Staying Afloat in a Perfect Storm
A troubled soul finds anchor in the One who controls the troubled seas.
by Carolyn L. Wade
I pulled off the freeway when my buzzing phone showed the medical clinic’s ID. Probably last-minute information about Thursday’s surgery.
“Your recent mammogram shows suspicious areas, and we’d like you to come in as soon as possible for an advanced mammogram.”
The words stunned me. It was a few seconds before I could answer. “It will have to be tomorrow because I’m scheduled for major surgery the following day.”
While the woman put me on hold and checked her schedule, I waited in a daze, my thoughts spinning, cold waves of fear threatening to wash me over the edge of sanity. She finally came back on the line and gave me an appointment time the following day for the new test.
As I pulled back into traffic, thunderbolts of fear and doubt struck. How can I possibly deal with the potential of two types of cancer at the same time? Isn’t there some cosmic law against double jeopardy?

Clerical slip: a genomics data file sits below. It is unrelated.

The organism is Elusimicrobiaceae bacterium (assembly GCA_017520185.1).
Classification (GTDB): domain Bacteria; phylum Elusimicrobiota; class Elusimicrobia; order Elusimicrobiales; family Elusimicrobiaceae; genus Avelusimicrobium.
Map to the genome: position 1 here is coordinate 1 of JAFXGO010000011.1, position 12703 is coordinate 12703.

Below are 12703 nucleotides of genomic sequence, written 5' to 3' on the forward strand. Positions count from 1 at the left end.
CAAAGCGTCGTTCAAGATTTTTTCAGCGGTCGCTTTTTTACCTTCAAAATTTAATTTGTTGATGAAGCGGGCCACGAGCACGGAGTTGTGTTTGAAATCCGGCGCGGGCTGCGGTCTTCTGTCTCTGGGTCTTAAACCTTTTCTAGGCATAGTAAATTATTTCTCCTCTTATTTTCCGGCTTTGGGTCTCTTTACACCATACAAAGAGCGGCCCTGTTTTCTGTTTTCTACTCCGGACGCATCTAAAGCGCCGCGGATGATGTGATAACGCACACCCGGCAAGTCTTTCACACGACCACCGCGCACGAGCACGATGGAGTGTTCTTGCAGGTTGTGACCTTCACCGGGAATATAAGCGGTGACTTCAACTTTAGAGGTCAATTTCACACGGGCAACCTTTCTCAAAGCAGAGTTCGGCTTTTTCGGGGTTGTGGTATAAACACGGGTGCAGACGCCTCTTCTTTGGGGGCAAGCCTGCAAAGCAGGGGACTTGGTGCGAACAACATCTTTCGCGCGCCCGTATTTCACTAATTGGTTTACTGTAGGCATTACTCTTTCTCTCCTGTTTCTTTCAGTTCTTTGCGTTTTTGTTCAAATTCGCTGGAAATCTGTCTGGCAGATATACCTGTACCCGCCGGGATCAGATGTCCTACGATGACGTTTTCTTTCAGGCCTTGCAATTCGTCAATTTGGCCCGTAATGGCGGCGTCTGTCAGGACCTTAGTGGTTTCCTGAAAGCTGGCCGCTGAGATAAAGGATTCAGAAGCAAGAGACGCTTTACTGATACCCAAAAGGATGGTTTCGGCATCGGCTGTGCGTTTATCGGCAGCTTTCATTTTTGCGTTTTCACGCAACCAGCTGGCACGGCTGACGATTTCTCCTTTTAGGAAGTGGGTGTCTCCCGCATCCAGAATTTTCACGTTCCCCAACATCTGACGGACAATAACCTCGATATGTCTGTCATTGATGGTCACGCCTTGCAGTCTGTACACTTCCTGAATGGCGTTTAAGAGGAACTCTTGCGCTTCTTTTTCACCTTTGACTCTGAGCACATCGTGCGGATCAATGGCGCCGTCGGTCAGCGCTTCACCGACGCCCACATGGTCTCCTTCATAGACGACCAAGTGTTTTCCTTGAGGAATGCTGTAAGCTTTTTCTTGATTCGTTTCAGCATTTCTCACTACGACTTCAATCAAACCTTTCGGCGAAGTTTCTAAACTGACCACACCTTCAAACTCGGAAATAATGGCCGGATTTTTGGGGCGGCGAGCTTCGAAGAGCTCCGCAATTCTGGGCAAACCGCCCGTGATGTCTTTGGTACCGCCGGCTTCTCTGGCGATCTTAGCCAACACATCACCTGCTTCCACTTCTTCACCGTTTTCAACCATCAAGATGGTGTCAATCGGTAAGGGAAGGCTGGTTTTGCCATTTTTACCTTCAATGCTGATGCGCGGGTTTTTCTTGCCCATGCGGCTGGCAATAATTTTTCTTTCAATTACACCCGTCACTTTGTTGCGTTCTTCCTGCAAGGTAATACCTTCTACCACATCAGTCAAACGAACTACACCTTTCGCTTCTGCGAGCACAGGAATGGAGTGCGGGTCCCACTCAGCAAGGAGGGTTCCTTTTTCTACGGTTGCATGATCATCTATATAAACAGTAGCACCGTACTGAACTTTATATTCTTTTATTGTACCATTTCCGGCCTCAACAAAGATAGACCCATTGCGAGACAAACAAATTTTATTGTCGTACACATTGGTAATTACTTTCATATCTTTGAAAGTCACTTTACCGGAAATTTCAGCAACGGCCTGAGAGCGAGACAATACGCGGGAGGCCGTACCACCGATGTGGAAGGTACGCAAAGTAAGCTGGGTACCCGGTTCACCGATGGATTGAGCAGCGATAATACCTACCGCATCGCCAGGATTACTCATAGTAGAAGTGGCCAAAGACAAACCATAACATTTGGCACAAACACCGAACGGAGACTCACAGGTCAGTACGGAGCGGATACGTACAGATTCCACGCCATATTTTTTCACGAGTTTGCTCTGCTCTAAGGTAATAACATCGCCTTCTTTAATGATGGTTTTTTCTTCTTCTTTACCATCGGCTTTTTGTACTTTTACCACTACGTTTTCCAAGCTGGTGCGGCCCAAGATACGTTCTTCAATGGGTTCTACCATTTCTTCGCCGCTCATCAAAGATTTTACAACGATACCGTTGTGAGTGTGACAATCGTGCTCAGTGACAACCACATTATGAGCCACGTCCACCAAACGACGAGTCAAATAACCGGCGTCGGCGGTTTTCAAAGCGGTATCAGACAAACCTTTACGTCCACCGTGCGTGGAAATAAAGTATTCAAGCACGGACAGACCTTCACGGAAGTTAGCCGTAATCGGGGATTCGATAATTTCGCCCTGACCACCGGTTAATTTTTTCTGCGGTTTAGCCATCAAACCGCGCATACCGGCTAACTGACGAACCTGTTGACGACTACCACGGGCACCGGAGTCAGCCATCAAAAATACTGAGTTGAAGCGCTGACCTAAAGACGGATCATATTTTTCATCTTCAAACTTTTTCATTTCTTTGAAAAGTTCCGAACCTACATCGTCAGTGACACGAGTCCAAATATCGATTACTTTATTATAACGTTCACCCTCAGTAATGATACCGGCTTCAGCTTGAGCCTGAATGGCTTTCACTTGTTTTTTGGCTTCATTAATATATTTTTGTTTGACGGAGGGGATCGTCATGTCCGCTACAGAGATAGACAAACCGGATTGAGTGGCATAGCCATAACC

I felt as though I were entering a “perfect storm,” that critical situation resulting from a unique set of powerful circumstances. As I struggled to keep from slipping into the dark waters of despair, the song playing on my car stereo seeped into my consciousness. I reached over to turn up the volume for this lifeline.
The song spoke of God’s power to calm raging seas. I hit “Repeat” and let the message soak into my mind, clinging to its truth. Perfect timing, Lord!
As my heart rate slowed and my mind steadied, I considered this set of circumstances. Just a few weeks earlier I sat in a parking lot as the rain on the windshield mirrored the tears wetting my cheeks. My doctor had just told me the results of a routine medical test were “atypical.” In addition to scheduling further tests, she was referring me to an oncologist.
Oncologist means cancer. This can’t be happening. What are the chances?